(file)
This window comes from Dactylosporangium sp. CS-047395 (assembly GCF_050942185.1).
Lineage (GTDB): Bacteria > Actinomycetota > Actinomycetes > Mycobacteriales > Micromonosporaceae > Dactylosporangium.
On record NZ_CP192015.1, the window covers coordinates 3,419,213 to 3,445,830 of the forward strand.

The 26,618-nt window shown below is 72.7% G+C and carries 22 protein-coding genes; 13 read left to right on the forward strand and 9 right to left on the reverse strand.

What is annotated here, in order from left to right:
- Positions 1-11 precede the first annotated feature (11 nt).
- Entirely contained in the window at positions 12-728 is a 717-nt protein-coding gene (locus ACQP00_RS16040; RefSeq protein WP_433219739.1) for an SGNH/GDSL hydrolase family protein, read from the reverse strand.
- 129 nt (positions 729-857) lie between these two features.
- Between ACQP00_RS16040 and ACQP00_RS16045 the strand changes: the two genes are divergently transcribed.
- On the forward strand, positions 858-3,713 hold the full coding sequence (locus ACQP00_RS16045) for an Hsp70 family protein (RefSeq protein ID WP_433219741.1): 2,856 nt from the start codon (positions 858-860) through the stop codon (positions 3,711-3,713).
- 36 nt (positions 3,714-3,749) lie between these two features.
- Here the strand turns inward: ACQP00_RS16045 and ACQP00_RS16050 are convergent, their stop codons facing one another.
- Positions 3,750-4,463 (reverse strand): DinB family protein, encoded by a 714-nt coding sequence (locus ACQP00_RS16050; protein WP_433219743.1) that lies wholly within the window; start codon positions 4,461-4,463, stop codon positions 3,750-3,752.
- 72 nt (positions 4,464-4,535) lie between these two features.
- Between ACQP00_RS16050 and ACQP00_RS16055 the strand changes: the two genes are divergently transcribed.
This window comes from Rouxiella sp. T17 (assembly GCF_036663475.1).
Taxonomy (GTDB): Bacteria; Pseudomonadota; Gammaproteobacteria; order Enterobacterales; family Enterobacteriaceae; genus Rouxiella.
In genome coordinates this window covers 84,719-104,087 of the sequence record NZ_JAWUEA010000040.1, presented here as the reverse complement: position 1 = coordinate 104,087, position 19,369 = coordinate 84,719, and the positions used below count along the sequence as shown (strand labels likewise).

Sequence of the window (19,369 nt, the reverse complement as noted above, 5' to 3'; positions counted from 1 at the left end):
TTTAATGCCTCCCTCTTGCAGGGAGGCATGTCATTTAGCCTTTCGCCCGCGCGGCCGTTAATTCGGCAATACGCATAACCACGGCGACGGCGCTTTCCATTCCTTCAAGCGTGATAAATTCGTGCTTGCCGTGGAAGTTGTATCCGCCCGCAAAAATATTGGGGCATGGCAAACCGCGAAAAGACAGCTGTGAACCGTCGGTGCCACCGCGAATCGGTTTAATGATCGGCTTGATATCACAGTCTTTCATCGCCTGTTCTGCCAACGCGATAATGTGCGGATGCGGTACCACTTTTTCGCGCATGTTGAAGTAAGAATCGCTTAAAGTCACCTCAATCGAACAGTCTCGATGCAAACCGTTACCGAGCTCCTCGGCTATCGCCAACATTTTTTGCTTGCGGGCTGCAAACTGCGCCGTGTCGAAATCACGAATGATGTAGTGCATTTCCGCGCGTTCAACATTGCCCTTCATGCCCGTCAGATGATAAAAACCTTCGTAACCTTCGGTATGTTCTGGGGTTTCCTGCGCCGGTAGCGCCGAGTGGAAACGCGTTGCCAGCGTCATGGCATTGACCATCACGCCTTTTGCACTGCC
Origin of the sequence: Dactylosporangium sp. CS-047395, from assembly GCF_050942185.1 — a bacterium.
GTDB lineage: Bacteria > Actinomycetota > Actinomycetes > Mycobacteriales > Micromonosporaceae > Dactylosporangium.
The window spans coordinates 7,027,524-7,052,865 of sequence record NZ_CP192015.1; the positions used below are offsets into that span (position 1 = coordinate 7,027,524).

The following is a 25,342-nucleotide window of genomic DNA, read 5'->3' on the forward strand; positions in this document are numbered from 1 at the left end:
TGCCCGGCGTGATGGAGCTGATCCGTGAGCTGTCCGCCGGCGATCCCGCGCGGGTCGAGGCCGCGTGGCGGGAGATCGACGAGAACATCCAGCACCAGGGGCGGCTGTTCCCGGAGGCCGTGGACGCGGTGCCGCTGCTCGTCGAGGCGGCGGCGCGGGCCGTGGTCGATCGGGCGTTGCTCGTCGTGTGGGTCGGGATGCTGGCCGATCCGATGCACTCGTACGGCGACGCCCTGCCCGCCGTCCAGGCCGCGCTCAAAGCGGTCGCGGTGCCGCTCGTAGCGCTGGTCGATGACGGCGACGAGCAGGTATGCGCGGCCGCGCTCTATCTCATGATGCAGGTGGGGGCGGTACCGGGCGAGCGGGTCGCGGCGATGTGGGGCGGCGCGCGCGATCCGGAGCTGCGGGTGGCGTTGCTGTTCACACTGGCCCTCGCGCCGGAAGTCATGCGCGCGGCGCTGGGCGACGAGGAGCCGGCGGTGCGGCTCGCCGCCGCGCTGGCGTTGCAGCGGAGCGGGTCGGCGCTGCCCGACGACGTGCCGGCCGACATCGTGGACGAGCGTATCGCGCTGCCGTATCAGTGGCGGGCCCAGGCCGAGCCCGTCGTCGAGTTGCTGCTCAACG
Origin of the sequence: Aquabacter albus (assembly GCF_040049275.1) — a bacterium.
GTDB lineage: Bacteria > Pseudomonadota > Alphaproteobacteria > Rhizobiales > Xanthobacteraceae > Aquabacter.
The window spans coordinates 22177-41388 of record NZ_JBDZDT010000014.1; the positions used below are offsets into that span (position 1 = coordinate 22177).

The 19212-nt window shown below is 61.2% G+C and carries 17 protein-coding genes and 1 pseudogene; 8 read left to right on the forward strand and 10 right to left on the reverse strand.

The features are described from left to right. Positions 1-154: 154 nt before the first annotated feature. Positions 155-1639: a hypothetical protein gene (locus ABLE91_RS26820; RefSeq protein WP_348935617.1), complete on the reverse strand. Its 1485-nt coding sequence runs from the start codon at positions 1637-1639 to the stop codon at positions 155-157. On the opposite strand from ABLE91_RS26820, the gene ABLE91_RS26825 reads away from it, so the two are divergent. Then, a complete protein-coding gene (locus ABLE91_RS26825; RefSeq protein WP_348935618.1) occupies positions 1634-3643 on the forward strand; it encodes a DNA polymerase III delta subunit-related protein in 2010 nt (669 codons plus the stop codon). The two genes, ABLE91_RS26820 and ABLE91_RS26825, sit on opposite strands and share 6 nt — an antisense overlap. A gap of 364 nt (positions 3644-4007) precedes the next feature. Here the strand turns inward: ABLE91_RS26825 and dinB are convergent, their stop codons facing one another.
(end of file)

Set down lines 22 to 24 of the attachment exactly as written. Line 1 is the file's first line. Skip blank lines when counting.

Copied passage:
GTDB lineage: Bacteria > Actinomycetota > Actinomycetes > Mycobacteriales > Micromonosporaceae > Dactylosporangium.
The window spans coordinates 7,027,524-7,052,865 of sequence record NZ_CP192015.1; the positions used below are offsets into that span (position 1 = coordinate 7,027,524).

The following is a 25,342-nucleotide window of genomic DNA, read 5'->3' on the forward strand; positions in this document are numbered from 1 at the left end: